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Priest says denial of Communion requires discretion
By Michelle Bauman
Mass, communion, Eucharist. Credit: Mazur
Mass, communion, Eucharist. Credit: Mazur

.- Amid controversy over reports that a Maryland women was denied Communion because of her lesbian relationship, a priest who writes on faith and culture emphasized the need to balance respect for the Eucharist with pastoral sensitivity. 

“These are delicate matters,” said Msgr. Charles Pope, who blogs about culture and current events for the Archdiocese of Washington, D.C.

He explained to CNA on March 2 that it “requires some judgment on the part of the priest” to apply Church teaching on when to deny Communion to an individual.

On Feb. 28, the Washington Post reported that Barbara Johnson was denied Communion at her mother’s funeral after introducing her lesbian partner to the priest before Mass.

The incident took place on Feb. 25 at St. John Neumann Catholic Church in Gaithersburg, Md., which falls within the Archdiocese of Washington, D.C. Johnson said that Fr. Marcel Guarnizo covered the host and told her that by living in a lesbian relationship, she was sinning in the eyes of the Church.
 
Canon 915 of the Catholic Church’s Code of Canon Law instructs that those who obstinately persevere in manifest grave sin should not be admitted to Holy Communion.

Msgr. Pope explained that this means the priest must know that the person’s sin is grave, that it is manifest – or well-known – and that the individual in question is obstinate in his or her sin before denying the sacrament.

That generally means that the priest “would need to meet with them privately,” he said.

Conflicting reports make it unclear whether Fr. Guarnizo had warned Johnson upon meeting her partner before Mass that she should not present herself for Communion.

Msgr. Pope said that in his experience, most people do refrain from coming forward for Communion when the circumstances are explained to them.

However, sometimes they do not, he said, and such situations require “prudential judgment” by the priest “in that moment.”

He explained that a priest may have to make an instantaneous judgment when he sees the individual come forward for Communion. Even if the person has already been warned, perhaps he or she did not hear properly or did not understand.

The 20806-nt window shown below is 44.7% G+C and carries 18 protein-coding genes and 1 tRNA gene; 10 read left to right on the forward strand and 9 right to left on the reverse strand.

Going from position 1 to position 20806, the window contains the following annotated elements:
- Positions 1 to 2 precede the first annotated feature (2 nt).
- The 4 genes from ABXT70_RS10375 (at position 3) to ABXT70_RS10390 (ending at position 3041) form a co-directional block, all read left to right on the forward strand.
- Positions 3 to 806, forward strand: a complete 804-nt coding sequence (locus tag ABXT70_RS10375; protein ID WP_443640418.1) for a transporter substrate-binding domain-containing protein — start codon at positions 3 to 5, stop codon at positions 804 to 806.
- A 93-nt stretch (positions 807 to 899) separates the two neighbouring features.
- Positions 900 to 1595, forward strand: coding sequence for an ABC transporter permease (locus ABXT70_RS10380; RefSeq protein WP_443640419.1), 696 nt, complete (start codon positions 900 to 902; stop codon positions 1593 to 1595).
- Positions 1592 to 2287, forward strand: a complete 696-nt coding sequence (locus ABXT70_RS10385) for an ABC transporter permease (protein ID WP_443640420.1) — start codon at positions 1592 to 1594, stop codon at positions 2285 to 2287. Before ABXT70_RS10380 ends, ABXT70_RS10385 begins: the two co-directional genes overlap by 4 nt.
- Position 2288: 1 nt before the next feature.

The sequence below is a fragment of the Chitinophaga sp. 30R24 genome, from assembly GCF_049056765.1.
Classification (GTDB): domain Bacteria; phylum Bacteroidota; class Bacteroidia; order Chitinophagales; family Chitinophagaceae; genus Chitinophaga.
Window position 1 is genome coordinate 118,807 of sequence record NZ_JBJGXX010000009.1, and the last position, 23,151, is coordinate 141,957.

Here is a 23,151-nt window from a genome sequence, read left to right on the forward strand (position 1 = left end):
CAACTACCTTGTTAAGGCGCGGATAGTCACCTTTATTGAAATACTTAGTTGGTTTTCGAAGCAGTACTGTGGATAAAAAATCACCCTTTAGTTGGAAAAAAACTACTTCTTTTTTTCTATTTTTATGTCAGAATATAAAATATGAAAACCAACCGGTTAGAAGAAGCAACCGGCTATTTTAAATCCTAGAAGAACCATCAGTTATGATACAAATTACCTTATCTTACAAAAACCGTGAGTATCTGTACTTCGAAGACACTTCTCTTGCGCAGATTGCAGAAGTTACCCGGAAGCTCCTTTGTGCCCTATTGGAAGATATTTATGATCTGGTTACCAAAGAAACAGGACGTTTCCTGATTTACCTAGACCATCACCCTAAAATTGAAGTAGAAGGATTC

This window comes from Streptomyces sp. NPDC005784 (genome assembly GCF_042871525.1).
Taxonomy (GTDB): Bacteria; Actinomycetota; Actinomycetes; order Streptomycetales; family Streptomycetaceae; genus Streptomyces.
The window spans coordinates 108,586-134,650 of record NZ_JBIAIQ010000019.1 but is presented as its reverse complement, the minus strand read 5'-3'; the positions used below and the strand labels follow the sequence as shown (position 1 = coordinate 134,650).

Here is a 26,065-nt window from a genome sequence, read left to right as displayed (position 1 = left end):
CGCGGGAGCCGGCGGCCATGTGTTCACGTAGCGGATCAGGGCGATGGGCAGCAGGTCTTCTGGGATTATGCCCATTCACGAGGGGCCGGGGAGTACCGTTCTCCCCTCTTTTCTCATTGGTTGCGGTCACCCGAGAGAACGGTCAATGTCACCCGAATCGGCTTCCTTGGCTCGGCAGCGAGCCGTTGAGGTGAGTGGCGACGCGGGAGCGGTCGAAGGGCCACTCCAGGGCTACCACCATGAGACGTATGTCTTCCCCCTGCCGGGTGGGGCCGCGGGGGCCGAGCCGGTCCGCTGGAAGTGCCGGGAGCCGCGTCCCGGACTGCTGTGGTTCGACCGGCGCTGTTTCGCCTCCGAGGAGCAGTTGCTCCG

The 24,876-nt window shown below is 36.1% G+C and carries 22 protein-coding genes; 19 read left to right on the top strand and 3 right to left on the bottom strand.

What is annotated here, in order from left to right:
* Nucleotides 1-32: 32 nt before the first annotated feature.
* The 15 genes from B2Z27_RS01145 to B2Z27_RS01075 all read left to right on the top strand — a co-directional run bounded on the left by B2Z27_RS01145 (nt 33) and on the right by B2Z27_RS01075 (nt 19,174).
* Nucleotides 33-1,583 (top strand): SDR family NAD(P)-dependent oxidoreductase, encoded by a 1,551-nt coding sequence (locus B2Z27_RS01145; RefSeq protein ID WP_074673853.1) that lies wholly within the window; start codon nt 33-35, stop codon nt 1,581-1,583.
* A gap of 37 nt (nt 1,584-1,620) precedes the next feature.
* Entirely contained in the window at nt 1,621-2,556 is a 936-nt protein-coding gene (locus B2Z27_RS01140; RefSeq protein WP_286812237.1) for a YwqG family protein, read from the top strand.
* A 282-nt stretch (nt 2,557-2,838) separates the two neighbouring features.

“Right there at the altar may not be the time or the place” to offer a better explanation, he said.

Ultimately, he explained, there is a “great deal of discretion” required by the priest as he seeks to apply the principles laid out in Canon 915.

Auxiliary Bishop Barry Knestout, vicar general of the archdiocese, wrote a letter to Johnson apologizing for the “lack of pastoral sensitivity” shown to her.

However, Johnson said that she will “not be satisfied” until Fr. Guarnizo is removed from his ministry. She wrote a letter telling the priest that he would “pay dearly” for “judging” her.

“I will do everything in my power to see that you are removed from parish life,” she said.

Gay advocates have been fighting fiercely in Maryland, which recently became the eighth state to pass legislation legalizing “gay marriage.”

Fr. William Byrne, secretary for pastoral ministry and social concerns for the Archdiocese of Washington, responded to the incident with a statement, which was published in the Washington Post on March 1.

He explained that priests have “an obligation to make sure that the sacraments are respected.”

In the case that a person is in a state of mortal sin, he or she should not receive Holy Communion, Fr. Byrne said. 

Although the communicant is primarily responsible for determining his or her own worthiness to receive the Eucharist, there are some “extreme cases” in which “it is appropriate to consider denying Communion,” he explained.

Priests should ideally handle such situations by discussing them privately with the person before denying them Communion, he added. 

“No one is entitled to the Eucharist,” Fr. Byrne said, noting that the ability to receive the Body and Blood of Christ is “a blessing and a grace.”

Msgr. Pope emphasized that the goal of Canon 915 is not to keep sinners away from the sacraments but to “restore them to communion” with the Church.

Trying to spare people from receiving unworthily is “part of the pastoral practice of the Church,” he said.

He added that it is not just homosexual activity that is condemned by the Church as a grave sin, but many other activities as well, including an unmarried heterosexual couple cohabiting or an individual in an invalid marriage.

The Catholic Church is “not trying to single out” homosexuals, he said. “To receive the Eucharist worthily is essential.”


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